Transcript: Has the Sept. 11 Commission Already Made Its Conclusions?

This is a partial transcript of The Big Story With John Gibson, April 5, 2004, that has been edited for clarity.


GEORGE W. BUSH, PRESIDENT OF THE UNITED STATES: Make no mistake about it. If we had known that the enemy was going it fly airplanes into our buildings, we would have done everything in our power to stop it.


JOHN GIBSON, HOST: President Bush earlier today responding to a question about his upcoming appearance — he calls it a meeting — with the 9/11 Commission. But first, the commission will hear from National Security Adviser Condoleezza Rice (search) when she testifies in public on Thursday.

Richard Ben-Veniste (search) is a member of the National Commission on Terrorist Attacks Upon the United states, also known at the 9/11 Commission. The big question today, Mr. Ben-Veniste, has the commission already made its conclusions about 9/11?


GIBSON: Well, but over the weekend I heard the two leaders of the commission saying we already think the 9/11 attacks were preventable.

BEN-VENISTE: Well, there are a lot of conclusions to make at the end of the day. We have — we have got a very broad mandate, and clearly we have received a lot of information so far. The basis of that information, I think it is not unreasonable to say that had we utilized the intelligence that we had at the time, it is certainly possible that we could have interrupted the plot.

GIBSON: Are you talking about the things that many of us already have heard about, the Phoenix Memo, what was going on up in Minnesota, some of the stove piping that was going on in the CIA and the FBI where they weren't sharing information, or is there something else that the rest of us don't know about?

BEN-VENISTE: Well, there were two al Qaeda operatives in the United States that our intelligence agencies knew about pre-9/11. There are also, as you mentioned, information with respect to Zacarias Moussaoui (search) who had Jihadist connections, who had been in flight school, was acting very erratically, had only flown a Piper Cub before, and yet was trying to learn how to steer commercial aircraft. There was other information coming to us that reflected a substantial possibly that the United States' homeland would be attacked in the summer.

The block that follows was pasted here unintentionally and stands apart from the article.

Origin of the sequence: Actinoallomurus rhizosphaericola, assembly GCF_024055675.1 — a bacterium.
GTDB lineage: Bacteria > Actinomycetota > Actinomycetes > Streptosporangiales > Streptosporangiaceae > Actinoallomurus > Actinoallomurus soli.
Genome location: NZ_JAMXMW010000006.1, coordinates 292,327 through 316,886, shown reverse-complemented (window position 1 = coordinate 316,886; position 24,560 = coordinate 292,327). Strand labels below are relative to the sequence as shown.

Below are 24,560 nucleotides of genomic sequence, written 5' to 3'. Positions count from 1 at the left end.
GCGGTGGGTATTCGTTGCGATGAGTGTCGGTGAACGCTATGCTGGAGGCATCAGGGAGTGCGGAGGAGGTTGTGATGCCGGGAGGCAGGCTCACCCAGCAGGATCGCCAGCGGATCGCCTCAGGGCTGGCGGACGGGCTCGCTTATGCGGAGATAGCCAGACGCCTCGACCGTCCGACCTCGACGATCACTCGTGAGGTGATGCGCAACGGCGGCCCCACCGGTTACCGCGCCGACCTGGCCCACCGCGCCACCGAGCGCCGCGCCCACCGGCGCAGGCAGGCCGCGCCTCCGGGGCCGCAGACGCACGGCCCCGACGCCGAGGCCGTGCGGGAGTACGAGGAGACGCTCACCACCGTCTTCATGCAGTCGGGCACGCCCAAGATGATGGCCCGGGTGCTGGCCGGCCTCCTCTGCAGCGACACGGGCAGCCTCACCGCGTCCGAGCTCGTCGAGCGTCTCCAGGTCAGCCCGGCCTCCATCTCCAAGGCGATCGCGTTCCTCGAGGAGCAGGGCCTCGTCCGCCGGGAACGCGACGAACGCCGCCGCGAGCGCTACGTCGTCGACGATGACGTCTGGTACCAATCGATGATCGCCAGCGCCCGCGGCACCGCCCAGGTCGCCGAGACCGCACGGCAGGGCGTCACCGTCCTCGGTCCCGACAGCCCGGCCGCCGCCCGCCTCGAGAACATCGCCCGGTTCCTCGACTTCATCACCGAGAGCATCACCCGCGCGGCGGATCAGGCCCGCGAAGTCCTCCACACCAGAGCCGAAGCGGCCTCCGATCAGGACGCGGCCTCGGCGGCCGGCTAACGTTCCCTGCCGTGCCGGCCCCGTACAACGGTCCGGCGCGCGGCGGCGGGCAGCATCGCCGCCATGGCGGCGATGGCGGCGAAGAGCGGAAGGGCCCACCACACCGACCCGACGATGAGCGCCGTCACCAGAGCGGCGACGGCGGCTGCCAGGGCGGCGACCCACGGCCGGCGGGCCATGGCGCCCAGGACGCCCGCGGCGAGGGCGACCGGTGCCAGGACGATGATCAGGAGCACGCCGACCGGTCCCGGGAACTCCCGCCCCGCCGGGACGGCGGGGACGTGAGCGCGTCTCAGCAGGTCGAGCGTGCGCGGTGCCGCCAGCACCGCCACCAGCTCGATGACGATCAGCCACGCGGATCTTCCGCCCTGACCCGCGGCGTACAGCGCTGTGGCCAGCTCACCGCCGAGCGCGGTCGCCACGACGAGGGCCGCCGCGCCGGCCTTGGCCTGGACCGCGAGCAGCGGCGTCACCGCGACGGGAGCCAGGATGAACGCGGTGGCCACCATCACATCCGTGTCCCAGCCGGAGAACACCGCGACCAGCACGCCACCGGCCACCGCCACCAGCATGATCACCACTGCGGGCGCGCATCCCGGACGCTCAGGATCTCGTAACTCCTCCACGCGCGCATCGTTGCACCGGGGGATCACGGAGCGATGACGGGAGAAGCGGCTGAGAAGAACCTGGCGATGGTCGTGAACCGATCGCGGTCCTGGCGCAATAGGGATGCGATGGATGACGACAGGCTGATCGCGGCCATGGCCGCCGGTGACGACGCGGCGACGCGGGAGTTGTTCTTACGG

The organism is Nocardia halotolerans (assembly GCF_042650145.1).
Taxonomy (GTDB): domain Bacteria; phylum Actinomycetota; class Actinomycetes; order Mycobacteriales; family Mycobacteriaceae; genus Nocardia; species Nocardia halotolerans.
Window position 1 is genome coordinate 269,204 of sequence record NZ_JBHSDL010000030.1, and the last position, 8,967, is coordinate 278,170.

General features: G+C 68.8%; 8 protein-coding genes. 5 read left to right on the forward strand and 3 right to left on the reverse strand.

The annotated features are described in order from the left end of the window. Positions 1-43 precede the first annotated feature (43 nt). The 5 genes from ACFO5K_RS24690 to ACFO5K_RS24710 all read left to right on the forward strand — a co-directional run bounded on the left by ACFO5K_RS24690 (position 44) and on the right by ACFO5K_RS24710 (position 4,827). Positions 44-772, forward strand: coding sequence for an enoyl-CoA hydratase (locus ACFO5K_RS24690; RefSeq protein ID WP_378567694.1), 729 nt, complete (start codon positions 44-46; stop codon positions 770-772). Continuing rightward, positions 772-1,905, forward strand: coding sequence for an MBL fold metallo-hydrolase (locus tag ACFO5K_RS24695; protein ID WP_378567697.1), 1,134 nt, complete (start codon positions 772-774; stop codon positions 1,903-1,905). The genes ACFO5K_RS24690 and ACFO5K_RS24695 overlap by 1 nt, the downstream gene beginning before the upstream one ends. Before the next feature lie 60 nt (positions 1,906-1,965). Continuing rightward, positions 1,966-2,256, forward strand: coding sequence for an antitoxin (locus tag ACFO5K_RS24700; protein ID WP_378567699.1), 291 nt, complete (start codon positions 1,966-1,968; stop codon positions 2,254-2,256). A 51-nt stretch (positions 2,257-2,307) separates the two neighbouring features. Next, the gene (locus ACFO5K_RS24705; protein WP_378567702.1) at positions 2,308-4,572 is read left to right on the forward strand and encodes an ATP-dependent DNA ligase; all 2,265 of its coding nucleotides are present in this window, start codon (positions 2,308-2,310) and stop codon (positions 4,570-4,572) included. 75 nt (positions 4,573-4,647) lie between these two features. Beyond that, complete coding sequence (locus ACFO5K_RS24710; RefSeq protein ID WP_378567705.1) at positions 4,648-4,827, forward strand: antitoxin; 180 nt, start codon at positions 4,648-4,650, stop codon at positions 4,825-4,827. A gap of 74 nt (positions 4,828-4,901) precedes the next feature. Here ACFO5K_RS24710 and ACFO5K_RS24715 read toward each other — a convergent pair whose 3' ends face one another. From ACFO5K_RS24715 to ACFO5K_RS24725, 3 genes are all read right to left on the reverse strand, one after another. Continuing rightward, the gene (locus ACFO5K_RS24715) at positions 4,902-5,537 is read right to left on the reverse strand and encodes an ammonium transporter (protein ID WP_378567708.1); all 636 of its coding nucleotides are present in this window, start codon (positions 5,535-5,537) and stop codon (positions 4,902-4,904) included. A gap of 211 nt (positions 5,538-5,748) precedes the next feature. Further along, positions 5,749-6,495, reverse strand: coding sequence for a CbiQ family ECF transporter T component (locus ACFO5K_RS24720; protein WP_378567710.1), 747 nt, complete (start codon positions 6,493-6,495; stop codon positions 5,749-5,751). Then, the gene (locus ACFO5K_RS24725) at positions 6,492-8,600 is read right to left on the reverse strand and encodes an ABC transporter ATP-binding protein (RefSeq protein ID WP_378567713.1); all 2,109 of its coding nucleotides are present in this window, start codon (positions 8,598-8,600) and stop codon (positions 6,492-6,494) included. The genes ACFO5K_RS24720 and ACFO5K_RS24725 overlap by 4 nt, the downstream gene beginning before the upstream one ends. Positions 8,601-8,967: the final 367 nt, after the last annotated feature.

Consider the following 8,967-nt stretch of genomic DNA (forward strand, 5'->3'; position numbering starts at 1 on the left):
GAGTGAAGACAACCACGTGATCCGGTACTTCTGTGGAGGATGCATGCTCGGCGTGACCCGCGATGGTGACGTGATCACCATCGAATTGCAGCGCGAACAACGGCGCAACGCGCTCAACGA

GIBSON: I guess some of that I think we're at least marginally familiar with, but the real controversial stuff is the notion being put forward by some that there was information on the desk of either the national security adviser or the president that had it been correctly computed, had they looked at it carefully and weighed it as they should have, would have known an attack is coming. Is there such information?

BEN-VENISTE: The real question is what were the priorities? What information was made available to the president? What information did he call for once we knew that we had received an unprecedented threat level starting in the summer of 2001? What did we then do about it? What steps were taken to coordinate our intelligence and law enforcement agencies? Of course, that's an issue that we still have an open mind about, and where Dr. Rice can provide useful information. There are obviously discrepancies between what she has said before and actually things that she has said — and what other people have said. There are internal inconsistencies as well.

GIBSON: Let's assume you get the first question for Condoleezza Rice. How would you open up?

BEN-VENISTE: You'll have to tune in.

GIBSON: I am going to tune in. You can bet on that.

BEN-VENISTE: I hope I'll get the first question. I think the first questions are going to be asked by our chair and vice chair. And then, perhaps they'll get around to me and, you know, I'll do the best I can.

GIBSON: As you have had a long history of doing. Richard Ben-Veniste, a member of the 9/11 Commission and a long history in Washington. Mr. Ben-Veniste, good to talk to you. Thanks for coming on.

BEN-VENISTE: Thank you very much, John.

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